Grow Your Business: By Making Things Happen

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Dan Arens is an Indiana-based business growth advisor. Dan Arens is an Indiana-based business growth advisor.

There are three kinds of people, as the saying goes; those who WATCH things happen, those who MAKE things happen and those who DON'T KNOW what's happening.

Only you can determine which kind of person you want to be. Some individuals would rather watch something happen than participate in any activity and that’s okay. Others, whether by happenstance or design, do not have a clue what is going on around them. Obviously, most everyone would choose to be someone who makes things happen. But in order to make things happen, there are certain ingredients that should help you become successful when dealing with people, in general.

Whether you are leading your business, selling products or services for your company, or are in any kind of role that deals with meeting the public, there are at least three "have-to" characteristics that must be developed in making things happen. Each of these characteristics represents ingredients to your success in business. They are helpful and straight forward. Each one of them is easily mastered. It is up to you to determine how much they will help your everyday performance and attitude on the job, no matter your organizational role.

First and foremost, Wall Street Journal writer Adam Callinan suggests one way to make things happen is to go WAY BEYOND JUST LOOKING SOMEONE IN THE EYES when you first meet them. Many people will naturally look away, but don’t do it, says Callinan, "You must stare into their soul as if they are the most important person you've ever met." If they look away, that's fine, but you need to continue to show they have your complete attention. On a go forward basis you should keep eye contact as a top priority in your relationship with them.

Secondly, SMILE. Even though it is one of the most underutilized characteristics in human relations, a sincere smile conveys more than any other characteristic. Not a forced or contrived look, your smile needs to continually communicate that you care about that person, regardless of whether you are trying to sell them something or continuing to build upon a fledgling relationship.

Writer Nancy Rothbard cites the "physiological act of smiling can make people feel better. Research shows when people say the long 'e' sound, it requires one to smile (try it), they feel more positive emotion." She goes on to say, "You’re not the only one who feels better when you smile. Research has found that when people display happiness, others also fell happy, and when people display sadness, others feel sad." Mercedes Alfaro of First Impression Management indicates "A smile says, I’m approachable and confident." Be genuine and the rest will take care of itself in making things happen.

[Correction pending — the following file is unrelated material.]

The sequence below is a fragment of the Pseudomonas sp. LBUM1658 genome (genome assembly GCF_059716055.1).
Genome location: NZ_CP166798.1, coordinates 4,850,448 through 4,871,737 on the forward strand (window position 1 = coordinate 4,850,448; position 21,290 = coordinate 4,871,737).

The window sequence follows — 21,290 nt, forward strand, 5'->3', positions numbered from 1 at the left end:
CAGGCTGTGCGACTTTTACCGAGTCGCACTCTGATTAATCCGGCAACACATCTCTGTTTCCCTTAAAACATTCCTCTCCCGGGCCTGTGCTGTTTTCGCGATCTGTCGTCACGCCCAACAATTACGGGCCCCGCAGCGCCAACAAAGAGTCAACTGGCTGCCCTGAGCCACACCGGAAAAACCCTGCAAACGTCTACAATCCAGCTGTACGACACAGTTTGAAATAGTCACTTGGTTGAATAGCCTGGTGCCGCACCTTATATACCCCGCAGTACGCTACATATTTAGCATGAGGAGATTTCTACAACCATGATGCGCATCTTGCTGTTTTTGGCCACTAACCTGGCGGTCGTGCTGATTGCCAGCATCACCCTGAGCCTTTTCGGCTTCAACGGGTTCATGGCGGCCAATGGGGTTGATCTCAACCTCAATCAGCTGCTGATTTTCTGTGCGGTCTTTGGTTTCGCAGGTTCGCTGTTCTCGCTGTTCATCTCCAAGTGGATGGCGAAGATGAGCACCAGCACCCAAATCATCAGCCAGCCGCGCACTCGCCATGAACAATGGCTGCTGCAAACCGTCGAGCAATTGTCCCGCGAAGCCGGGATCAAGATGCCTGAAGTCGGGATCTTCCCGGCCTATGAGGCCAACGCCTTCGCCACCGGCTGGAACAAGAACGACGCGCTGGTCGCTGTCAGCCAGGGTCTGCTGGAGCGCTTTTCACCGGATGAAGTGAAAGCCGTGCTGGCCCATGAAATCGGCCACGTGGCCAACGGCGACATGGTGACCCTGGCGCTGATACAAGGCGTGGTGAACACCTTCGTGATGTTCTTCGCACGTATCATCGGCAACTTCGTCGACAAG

Finally, IMPROVE YOUR LISTENING SKILLS. With the advent of the internet, the requirement to have to listen has been lessened. Study after study has shown that listening skills have done nothing but declined over time. A recent study from the Academy of Management Journal indicates employees who think their bosses are not listening don’t offer meaningful solutions to problems. Some leaders have been shown to simply listen until they are able to determine whether there is alignment with their views or not. Based upon what they conclude, they either continue to listen or move on to something else.

Clearly, there are many people out there who have something important to say. With some people, we should pay attention to what they DON’T say. That last sentence aside, many times we must deal with people who are not listening. They are merely waiting for their turn to talk. Either way, without the proper listening skills, many meetings can last way too long, hurting the feelings of others and shortening some career paths. Lou Holtz once said “I never learn anything talking. I only learn things when I ask questions.” Consider asking open ended questions that will require more than a fixed yes or no answer. As they go about answering those questions, give them every indication you are listening to every word. Don’t just act like you are paying attention, be sincere in your attentiveness

From a business standpoint, by using or improving upon these three simple techniques; eye contact, smiling, and listening, you will help yourself and others in your company be able to make things happen for the best with your business.

Show them by example, leading the way for business growth.

Dan Arens is an Indiana-based business growth advisor.

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